ZenDen provides you with ways to create a comfortable and clutter-free living space. It gives you tools to personalize your living spaces and create optimized environments.
6 month thesis project (Intermittently ongoing)
Contribution / Focus
User Research, Ideation, Mockups, UI Design
- Research Probes
- Secondary Research
- Value Proposition Canvas
- Figjam & Figma
- React JS
From mess to success!
The AI powered organization solution - ZenDen - aims to solve a simple problem. Clutter. In one way or another, it is an issue that we are not taught to resolve. Clutter can take shape in our living spaces whenever and can become overwhelming.
ZenDen takes you through a series of guided mindful activities to solve your clutter.
First, allowing you to appreciate the items in your space.
Then giving you the tools to organize your spaces.
Finally, helping you to discard or donate unwanted objects.
How do we solve clutter?
My process for this solution began by clarifying the broad issue of clutter:
I need to create a framework that allows North Americans aged 18-30 to maintain comfortable living spaces while not creating excess waste!
Digging deeper… And cleaning up afterwards.
Before diving further into the problem it was important to understand my own biases.
That people would want to organize their living spaces. I recognized that I had a bias towards cleanliness and organization (after using the KonMari method).
People don't organize often. In general, people would not be organizing every single day or even once a week.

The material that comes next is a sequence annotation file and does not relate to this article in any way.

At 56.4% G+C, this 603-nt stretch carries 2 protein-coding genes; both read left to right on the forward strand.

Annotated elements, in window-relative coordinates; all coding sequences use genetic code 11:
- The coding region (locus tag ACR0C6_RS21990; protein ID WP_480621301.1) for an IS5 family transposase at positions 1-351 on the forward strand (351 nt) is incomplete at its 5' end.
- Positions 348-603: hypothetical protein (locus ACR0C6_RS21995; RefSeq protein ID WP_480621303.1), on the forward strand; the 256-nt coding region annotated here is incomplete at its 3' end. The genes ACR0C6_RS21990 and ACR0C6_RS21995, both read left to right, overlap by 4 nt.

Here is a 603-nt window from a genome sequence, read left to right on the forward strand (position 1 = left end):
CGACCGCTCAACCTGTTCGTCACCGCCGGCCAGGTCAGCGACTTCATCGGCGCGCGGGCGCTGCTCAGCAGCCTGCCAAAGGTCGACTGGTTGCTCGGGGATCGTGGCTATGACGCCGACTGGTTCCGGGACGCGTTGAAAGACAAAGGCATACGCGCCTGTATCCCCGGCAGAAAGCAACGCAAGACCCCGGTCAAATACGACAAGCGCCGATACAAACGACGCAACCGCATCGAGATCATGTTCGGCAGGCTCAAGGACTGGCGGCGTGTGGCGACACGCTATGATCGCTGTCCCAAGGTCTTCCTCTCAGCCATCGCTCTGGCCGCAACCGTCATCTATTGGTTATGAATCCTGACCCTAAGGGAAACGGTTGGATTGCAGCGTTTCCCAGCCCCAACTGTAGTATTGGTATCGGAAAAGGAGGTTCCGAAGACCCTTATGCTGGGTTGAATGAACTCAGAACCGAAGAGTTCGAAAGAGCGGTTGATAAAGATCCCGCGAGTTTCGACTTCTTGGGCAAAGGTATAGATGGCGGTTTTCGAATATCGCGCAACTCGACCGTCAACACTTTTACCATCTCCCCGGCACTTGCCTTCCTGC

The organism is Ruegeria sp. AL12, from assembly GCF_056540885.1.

There would be clutter to sort and organize. This solution hinges on clutter itself, so if someone does not have any this solution will not help.
These realizations broadened the scope of the solution. The solution would have to scale, be reusable, and adapt to a user's needs.
How do people approach clutter?
To understand the solution better, I conducted user based primary research. The research aimed to figure out how people organize their objects and spaces.I conducted interviews and used a "Design Probe" (three separate worksheets) and here were the findings.
I realized that organization was a very personal process. People needed to feel comfortable and safe when re-arranging their spaces as a whole.
People felt relatively comfortable moving small things around or categorizing objects. But there was a clear struggle when people had to discard objects. Or when objects had a very deep emotional connection and purpose attached to their location.
People tended to have very particular ways of organizing and categorizing items. There was generally no clear-cut structure when it came to the organization process.
From these and a few more findings I created a Value Proposition Canvas to outline possible solutions. The value prop canvas helped to organize all of the loose ends into something actionable.
“The a-ha moment”
I realized to be successful I would have to deviate from the KonMari method. I realized that in her process of determining whether something "brings you joy" there is a bit of a fallacy. In that, not all objects in our lives bring us joy and add to our spaces. And they don't have to! People are complex and unique, objects can have memories, emotion, or even trauma attached to them, but may still serve a purpose. There are things that we hate to have, but need in a space and vise-versa.